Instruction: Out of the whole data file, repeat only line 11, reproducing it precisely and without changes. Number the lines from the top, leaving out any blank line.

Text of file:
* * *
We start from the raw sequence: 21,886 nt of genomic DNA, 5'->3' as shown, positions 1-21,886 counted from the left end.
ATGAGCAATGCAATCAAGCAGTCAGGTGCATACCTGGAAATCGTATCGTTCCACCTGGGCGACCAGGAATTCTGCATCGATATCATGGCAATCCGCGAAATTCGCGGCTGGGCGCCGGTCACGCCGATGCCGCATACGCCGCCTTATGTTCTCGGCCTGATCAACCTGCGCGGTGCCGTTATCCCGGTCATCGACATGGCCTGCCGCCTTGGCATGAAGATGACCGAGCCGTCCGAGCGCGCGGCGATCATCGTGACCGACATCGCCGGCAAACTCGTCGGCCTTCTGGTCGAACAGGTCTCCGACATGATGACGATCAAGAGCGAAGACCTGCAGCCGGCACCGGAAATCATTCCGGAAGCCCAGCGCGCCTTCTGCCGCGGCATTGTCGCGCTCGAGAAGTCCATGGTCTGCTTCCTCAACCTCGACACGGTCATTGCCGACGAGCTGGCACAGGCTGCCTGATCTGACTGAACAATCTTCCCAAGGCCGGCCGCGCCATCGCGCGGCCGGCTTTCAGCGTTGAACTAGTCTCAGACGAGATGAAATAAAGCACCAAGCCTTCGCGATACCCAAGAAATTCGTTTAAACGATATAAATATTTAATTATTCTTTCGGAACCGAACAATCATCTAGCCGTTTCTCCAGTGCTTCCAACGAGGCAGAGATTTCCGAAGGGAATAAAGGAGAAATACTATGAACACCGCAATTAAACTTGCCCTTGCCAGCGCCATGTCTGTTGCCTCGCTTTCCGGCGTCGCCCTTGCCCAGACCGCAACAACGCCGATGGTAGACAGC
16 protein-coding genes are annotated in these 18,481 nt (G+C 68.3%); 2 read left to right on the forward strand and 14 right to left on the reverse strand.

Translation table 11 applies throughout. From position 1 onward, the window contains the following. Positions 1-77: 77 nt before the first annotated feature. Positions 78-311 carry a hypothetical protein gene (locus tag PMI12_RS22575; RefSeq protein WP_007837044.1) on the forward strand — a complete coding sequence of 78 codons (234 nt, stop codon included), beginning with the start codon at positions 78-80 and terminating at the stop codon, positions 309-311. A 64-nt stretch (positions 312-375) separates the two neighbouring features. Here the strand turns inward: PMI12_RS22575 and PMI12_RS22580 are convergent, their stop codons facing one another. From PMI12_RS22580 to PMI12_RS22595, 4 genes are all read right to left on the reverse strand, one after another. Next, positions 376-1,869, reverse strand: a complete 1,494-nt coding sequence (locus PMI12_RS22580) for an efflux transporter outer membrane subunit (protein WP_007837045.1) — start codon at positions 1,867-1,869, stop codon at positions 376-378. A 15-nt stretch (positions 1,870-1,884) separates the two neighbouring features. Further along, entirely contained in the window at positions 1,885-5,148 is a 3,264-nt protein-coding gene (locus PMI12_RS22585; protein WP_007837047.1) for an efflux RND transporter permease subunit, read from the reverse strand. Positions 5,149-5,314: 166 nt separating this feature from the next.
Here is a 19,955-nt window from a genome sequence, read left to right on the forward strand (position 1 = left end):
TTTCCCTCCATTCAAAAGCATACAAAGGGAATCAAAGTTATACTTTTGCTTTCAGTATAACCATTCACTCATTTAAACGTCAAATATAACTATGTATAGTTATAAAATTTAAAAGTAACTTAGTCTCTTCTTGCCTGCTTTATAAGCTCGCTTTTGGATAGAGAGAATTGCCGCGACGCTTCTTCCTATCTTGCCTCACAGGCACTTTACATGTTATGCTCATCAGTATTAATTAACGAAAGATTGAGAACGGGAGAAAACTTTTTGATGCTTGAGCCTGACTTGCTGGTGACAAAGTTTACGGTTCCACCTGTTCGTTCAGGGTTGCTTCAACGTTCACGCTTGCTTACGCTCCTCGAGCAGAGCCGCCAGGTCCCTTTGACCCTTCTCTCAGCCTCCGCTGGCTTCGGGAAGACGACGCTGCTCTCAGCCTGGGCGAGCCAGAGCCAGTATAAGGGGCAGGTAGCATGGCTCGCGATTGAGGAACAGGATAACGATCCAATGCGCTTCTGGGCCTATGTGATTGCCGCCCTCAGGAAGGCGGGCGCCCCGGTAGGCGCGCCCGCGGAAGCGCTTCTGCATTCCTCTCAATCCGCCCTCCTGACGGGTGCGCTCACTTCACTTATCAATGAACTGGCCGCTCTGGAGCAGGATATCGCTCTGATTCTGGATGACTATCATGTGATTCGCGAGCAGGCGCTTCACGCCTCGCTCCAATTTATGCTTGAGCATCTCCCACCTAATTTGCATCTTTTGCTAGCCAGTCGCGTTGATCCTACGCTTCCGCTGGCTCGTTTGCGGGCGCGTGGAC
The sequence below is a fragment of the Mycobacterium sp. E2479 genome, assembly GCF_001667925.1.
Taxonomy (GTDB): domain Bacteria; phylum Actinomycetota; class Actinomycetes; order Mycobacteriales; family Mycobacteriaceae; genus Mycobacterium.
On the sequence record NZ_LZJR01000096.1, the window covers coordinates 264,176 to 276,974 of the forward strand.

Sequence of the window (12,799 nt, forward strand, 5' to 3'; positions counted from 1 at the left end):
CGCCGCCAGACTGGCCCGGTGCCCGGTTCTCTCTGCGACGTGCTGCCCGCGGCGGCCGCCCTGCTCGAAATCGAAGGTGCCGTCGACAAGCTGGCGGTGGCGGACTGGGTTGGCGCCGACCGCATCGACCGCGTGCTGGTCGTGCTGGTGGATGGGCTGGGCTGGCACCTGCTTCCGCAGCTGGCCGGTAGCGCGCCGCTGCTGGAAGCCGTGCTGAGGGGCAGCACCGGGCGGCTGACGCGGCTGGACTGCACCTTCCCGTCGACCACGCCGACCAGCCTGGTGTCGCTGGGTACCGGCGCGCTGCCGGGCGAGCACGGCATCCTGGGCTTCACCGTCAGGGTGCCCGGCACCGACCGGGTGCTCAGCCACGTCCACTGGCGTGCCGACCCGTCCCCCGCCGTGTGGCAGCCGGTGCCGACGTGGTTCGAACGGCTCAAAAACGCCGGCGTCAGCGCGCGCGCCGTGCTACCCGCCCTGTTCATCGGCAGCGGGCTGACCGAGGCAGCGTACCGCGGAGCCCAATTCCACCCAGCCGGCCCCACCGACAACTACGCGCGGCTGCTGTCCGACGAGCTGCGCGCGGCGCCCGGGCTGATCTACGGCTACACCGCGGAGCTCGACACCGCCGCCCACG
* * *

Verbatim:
CGCCGCCAGACTGGCCCGGTGCCCGGTTCTCTCTGCGACGTGCTGCCCGCGGCGGCCGCCCTGCTCGAAATCGAAGGTGCCGTCGACAAGCTGGCGGTGGCGGACTGGGTTGGCGCCGACCGCATCGACCGCGTGCTGGTCGTGCTGGTGGATGGGCTGGGCTGGCACCTGCTTCCGCAGCTGGCCGGTAGCGCGCCGCTGCTGGAAGCCGTGCTGAGGGGCAGCACCGGGCGGCTGACGCGGCTGGACTGCACCTTCCCGTCGACCACGCCGACCAGCCTGGTGTCGCTGGGTACCGGCGCGCTGCCGGGCGAGCACGGCATCCTGGGCTTCACCGTCAGGGTGCCCGGCACCGACCGGGTGCTCAGCCACGTCCACTGGCGTGCCGACCCGTCCCCCGCCGTGTGGCAGCCGGTGCCGACGTGGTTCGAACGGCTCAAAAACGCCGGCGTCAGCGCGCGCGCCGTGCTACCCGCCCTGTTCATCGGCAGCGGGCTGACCGAGGCAGCGTACCGCGGAGCCCAATTCCACCCAGCCGGCCCCACCGACAACTACGCGCGGCTGCTGTCCGACGAGCTGCGCGCGGCGCCCGGGCTGATCTACGGCTACACCGCGGAGCTCGACACCGCCGCCCACG